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Author Topic: Body roll  (Read 1019 times)

denise 20352

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Body roll
« on: March 21, 2006, 10:29:12 AM »

   Yesterday, because the engine is still out of the Chrysler, and the truck and hearse need a few things attended to, I decided to drive the 2004 "box".  That was a bad idea.

   As I made the last turn onto my street, I took the corner a little faster than I should have, maybe 20 mph instead of the  12 mph that they taught me in driving school so many years ago, or the 15-16 or so that most people really do, and my middle back twisted and snapped.  After I got inside and sat down, the pain started.

   So I started thinking about the physics.  There is a problem with cars that have no body roll.  When a car rolls around the outside of a turn, it applies a bending pressure to your spine, which it can take.  When it turns flat, because you have dump truck springs on the car, your spine is torqued, which it cannot take.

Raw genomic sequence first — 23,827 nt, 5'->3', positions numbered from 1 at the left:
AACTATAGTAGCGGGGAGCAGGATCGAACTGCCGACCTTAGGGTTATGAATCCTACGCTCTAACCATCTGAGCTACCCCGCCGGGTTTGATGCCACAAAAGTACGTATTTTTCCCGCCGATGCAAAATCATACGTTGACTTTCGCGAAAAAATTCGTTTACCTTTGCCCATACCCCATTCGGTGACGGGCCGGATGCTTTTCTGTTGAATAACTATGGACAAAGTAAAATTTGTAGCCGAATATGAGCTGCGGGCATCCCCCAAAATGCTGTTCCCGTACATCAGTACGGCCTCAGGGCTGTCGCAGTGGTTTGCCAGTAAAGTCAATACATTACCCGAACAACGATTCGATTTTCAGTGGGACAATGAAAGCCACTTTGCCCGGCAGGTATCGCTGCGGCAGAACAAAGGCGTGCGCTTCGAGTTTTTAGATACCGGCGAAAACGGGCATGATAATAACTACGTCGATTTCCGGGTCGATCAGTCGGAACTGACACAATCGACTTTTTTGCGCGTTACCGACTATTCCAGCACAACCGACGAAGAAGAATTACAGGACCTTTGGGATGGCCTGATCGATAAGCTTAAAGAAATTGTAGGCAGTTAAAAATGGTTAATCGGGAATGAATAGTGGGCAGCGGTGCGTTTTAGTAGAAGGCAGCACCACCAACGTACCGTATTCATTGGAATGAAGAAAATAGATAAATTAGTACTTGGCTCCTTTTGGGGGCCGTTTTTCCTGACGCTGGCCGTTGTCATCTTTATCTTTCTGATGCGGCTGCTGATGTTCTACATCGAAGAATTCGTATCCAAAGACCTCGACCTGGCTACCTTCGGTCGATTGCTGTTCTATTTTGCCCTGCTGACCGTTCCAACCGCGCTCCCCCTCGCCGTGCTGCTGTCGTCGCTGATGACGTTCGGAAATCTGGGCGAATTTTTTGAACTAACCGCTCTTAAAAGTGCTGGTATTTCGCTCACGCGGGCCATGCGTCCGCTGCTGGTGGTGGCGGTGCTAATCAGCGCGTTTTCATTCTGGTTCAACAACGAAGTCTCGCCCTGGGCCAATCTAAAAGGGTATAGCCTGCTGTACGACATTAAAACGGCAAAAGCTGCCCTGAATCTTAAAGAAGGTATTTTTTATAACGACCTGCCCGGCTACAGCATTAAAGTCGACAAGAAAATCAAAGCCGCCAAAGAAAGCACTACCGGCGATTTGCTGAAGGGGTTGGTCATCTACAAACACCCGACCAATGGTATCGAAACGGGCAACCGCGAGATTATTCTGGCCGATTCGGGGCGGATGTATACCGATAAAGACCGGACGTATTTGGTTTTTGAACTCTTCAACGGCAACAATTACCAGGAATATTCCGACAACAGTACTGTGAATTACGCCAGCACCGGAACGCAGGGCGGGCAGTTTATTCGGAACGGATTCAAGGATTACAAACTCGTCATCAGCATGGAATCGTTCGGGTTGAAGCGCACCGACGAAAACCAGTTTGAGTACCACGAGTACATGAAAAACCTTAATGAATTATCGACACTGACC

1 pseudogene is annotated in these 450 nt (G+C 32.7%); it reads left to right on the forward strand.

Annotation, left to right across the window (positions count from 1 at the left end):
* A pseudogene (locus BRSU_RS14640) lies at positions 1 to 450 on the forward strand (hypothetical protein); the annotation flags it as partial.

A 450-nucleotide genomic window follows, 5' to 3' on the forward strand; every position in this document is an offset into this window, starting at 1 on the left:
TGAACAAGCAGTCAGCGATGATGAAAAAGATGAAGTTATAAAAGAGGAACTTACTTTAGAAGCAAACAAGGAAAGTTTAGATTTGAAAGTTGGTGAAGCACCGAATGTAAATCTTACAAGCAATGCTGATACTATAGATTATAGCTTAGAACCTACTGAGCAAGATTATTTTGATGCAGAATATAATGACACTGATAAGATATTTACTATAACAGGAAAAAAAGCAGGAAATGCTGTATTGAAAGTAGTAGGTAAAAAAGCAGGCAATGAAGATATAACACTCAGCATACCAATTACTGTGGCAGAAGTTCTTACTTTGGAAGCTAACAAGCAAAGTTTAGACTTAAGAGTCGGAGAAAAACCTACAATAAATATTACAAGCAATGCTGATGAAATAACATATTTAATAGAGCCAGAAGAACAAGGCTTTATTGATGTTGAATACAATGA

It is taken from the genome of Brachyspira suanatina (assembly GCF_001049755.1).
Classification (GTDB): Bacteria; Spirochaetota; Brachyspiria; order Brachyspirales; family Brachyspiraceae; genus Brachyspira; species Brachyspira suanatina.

Not convinced?  Maybe a little experiment would help.  If youre over 35, or stiff in the back, please dont try this.   In a swivel office chair, try turning the chair to the left, leaning against the back of the chair just a little, as you would sit in a car.  Push with your ankles.  You can feel your back twist in the middle.  Now lean to the left and do the same thing.  No twist...your hips push to the right a little and your back leans, but it doesnt twist.  By leaning to the left, you have simulated the seat of the car leaning to the right, as if the body were rolling.

   Yeah, I know, I didnt need another reason to hate new cars, but pain always works.  Couldnt they make just ONE car that mature people could drive?  Something that doesnt toss you around like a rag doll?

-denise

 

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